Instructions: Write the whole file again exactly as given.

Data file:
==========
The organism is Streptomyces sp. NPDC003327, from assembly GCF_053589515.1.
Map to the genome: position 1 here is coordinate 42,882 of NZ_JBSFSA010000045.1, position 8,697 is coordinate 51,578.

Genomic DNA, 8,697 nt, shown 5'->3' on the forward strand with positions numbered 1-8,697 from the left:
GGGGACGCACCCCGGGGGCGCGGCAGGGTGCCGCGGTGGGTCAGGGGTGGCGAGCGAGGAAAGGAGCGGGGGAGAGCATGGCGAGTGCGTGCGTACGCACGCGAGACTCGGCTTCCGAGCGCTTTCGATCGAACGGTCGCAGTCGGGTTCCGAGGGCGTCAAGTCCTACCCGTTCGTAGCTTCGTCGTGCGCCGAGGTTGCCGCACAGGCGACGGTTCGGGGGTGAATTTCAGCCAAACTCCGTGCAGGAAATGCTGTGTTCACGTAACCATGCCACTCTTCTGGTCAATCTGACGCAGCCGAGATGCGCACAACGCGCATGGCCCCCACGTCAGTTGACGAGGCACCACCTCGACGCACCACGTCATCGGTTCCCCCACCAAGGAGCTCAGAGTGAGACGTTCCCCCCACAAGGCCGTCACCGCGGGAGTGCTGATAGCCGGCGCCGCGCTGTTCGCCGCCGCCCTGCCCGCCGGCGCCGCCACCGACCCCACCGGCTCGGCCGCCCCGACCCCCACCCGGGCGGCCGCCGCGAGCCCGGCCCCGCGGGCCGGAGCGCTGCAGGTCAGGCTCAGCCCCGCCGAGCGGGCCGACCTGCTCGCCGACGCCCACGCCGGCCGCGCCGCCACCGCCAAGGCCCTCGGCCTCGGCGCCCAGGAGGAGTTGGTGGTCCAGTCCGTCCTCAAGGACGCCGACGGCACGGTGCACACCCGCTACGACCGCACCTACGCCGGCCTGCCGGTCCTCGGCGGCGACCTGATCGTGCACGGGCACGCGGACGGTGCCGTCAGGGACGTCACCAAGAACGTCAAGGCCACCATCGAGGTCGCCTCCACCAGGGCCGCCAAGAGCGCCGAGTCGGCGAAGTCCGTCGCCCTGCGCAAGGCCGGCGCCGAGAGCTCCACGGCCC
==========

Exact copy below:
The organism is Streptomyces sp. NPDC003327, from assembly GCF_053589515.1.
Map to the genome: position 1 here is coordinate 42,882 of NZ_JBSFSA010000045.1, position 8,697 is coordinate 51,578.

Genomic DNA, 8,697 nt, shown 5'->3' on the forward strand with positions numbered 1-8,697 from the left:
GGGGACGCACCCCGGGGGCGCGGCAGGGTGCCGCGGTGGGTCAGGGGTGGCGAGCGAGGAAAGGAGCGGGGGAGAGCATGGCGAGTGCGTGCGTACGCACGCGAGACTCGGCTTCCGAGCGCTTTCGATCGAACGGTCGCAGTCGGGTTCCGAGGGCGTCAAGTCCTACCCGTTCGTAGCTTCGTCGTGCGCCGAGGTTGCCGCACAGGCGACGGTTCGGGGGTGAATTTCAGCCAAACTCCGTGCAGGAAATGCTGTGTTCACGTAACCATGCCACTCTTCTGGTCAATCTGACGCAGCCGAGATGCGCACAACGCGCATGGCCCCCACGTCAGTTGACGAGGCACCACCTCGACGCACCACGTCATCGGTTCCCCCACCAAGGAGCTCAGAGTGAGACGTTCCCCCCACAAGGCCGTCACCGCGGGAGTGCTGATAGCCGGCGCCGCGCTGTTCGCCGCCGCCCTGCCCGCCGGCGCCGCCACCGACCCCACCGGCTCGGCCGCCCCGACCCCCACCCGGGCGGCCGCCGCGAGCCCGGCCCCGCGGGCCGGAGCGCTGCAGGTCAGGCTCAGCCCCGCCGAGCGGGCCGACCTGCTCGCCGACGCCCACGCCGGCCGCGCCGCCACCGCCAAGGCCCTCGGCCTCGGCGCCCAGGAGGAGTTGGTGGTCCAGTCCGTCCTCAAGGACGCCGACGGCACGGTGCACACCCGCTACGACCGCACCTACGCCGGCCTGCCGGTCCTCGGCGGCGACCTGATCGTGCACGGGCACGCGGACGGTGCCGTCAGGGACGTCACCAAGAACGTCAAGGCCACCATCGAGGTCGCCTCCACCAGGGCCGCCAAGAGCGCCGAGTCGGCGAAGTCCGTCGCCCTGCGCAAGGCCGGCGCCGAGAGCTCCACGGCCC